Motoring Stories: In A Claas Of My Own

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The car and its driver ran, lived and worked on a farm, it looked like it was doing every task you would expect a Defender to do

I’ve never really been a gambling man. The odd flutter on the National and a few bob in the odd fruit machine seems to be about my personal limit these days. Being well and truly on wrong side of forty, pretty much everything I do or undertake these days is risk assessed – a cautious bugger is me. I have an allergic reaction to nasty surprises, especially when it comes paying out. Besides, if something goes all of a balls up, that way I only have myself to blame rather than falling out with others. Only once have I ever really taken a big risk in life – twice if you include a Fiat I once bought, and that was become a mobile mechanic.

My timing was perfect, or so I thought. It wasn’t long after the implosion of MG Rover and many of the bigger dealer groups had dropped any form of association with the brand quicker than a dirty nappy. Here is where I would step in, a mobile tech specialising in MG Rover in a catchment area where a hell of a lot of hapless motorists were still owning the brand – all of them worried of the long-term future. Start up costs were favourably low, all I did was sell my car, buy a van, a load of second hand tools, some printed flyers, a dash of public liability insurance and I was away.

Having both HGV and PSV licences, I figured the quiet days could be filled in with a bit of agency driving. So after having some flyers printed, a weekend trudging the street posting, slipping leaflets under windscreen wipers in car parks, it wasn’t long before the first job came in via a small advert I had placed in the local newspaper. It was a full service on an elderly gentleman’s immaculate Rover 620 SLi and Eddie Leeman, the owner, is a great character that I keep in occasional contact with to this day. But not all the jobs that came through were plain sailing.

There was a clutch on a Rover 420 taxi in the snow the day before Christmas eve 2005 that almost had me on my death bed after catching the Mother of all colds to name but one. However, there was one job that made me question if it was worth all the hassle. Arriving home one day, the lamp on the answerphone was blinking. The call came from a rather snotty sounding lady who had a fuel leak on a Rover 800. She lived out in the countryside some fifteen miles away but having little on the books I agreed to go and have a look. It wasn’t long before the cause was evident.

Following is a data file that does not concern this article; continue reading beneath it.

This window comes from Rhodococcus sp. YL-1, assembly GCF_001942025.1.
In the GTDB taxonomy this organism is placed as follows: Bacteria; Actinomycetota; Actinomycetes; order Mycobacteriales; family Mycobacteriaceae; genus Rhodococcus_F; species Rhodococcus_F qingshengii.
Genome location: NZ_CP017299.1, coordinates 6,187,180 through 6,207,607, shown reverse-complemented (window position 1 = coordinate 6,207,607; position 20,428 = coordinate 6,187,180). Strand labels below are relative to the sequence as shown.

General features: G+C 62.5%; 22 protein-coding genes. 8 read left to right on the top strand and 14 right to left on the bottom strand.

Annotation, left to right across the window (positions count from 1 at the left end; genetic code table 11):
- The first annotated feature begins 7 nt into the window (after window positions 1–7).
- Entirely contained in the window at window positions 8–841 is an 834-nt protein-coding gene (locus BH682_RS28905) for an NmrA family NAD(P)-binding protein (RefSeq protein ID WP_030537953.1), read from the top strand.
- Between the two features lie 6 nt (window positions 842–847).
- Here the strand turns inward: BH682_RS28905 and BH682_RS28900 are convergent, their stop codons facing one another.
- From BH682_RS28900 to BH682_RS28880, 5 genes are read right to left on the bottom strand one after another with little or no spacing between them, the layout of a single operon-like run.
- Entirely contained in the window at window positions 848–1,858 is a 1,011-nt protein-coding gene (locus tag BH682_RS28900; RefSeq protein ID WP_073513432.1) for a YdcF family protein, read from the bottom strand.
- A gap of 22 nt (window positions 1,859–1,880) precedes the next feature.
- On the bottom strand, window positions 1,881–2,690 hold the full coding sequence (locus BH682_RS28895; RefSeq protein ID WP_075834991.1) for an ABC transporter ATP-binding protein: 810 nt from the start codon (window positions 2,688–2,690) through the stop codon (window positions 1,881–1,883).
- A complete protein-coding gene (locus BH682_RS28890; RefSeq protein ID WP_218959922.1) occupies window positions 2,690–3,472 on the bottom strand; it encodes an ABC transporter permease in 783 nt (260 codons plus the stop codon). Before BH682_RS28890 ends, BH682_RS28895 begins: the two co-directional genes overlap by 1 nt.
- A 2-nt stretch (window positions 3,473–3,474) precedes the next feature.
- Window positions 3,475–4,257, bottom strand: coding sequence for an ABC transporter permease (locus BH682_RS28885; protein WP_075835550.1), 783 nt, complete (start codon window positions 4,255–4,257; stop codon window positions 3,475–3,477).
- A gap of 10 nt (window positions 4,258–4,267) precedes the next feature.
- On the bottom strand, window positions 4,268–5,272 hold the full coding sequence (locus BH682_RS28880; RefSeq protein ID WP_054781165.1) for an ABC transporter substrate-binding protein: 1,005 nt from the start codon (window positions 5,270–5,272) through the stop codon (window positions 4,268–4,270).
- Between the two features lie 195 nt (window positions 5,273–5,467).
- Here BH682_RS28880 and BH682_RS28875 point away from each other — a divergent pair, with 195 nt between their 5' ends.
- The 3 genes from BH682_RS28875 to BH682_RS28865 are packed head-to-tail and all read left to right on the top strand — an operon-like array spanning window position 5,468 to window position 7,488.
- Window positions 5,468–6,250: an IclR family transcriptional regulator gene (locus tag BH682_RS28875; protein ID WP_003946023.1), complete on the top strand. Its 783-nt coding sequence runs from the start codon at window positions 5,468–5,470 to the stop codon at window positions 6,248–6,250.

The fuel tank was leaking from its seam – a simple enough job to do you may think, but the vehicle itself was in a shocking condition. The car and its driver ran, lived and worked on a farm, it looked like it was doing every task you would expect a Defender to do. She baulked at the cost of a new tank and straps, to say she was rude would be an understatement, so I was asked to supply a second hand tank. Once again, she baulked when I told her it would double her labour bill if I had to remove two tanks. She was brusque, argumentative and seemingly without a pot to erm – you know the phrase surely? 

Anyway, it was left with me telling her to phone around or look on the internet for a used tank, have it delivered and call me when it arrived if she wanted to save costs. I hoped no such call would be made but it was and back out into the wilderness with a van full of jerry-cans a fortnight later. The tank got replaced, the fuel went it – about five gallons worth of my own money, all was good, and I presented the bill – of which she settled with a business cheque. Can you see where this is heading dear reader? The cheque bounced upon it going through the system.

Back over I went to be presented with a personal cheque of which she vociferously assured me would clear. Again, it was referred to drawer, so without forewarning I drove over to the run-down farm. This time, I was greeted by a pair of rather handy looking farm boys. They in so many words told me to leave or run the risk of a good hiding, oh well that’s that I thought to myself, put it down to experience. Relaying the tale to a mate, he goaded me into getting my money, or some of it another way. We allowed a good few weeks to pass by then we drove over there in the early hours of the morning.

Nervous as hell we were, and in a nutshell, we made away with the batteries from a newish looking Claas combine and two 4340 series Massey Ferguson tractors. The aforementioned pal sold the booty on to some rather iffy looking Irish travellers from Cumbria and kept £20 for his troubles but then it got weird. A few weeks after all of this, some three months after the original job, she phoned me to say her car had totally conked out and could I come over. Was it a sting I wondered but after reminding her of her parlous financial state, she offered to clear that plus whatever came on top – all in cash.

As I mentioned at the start, I’m not a gambling man, I simply hung up the phone and made a brew for a moment of quiet reflection.


Mike Humble Bio Picture

Article Written by: Tim Miller www.autobritannia.net


Mike is a former car salesman and vehicle mechanic with over thirty years of experience within the motor industry. He now works as a freelance motoring writer featuring in a number of printed and on-line publications including Parkers, Classic Car Weekly, Car Mechanics Magazine and Commercial Motor. More recently, Mike has also become involved in automotive themed DVD productions. 


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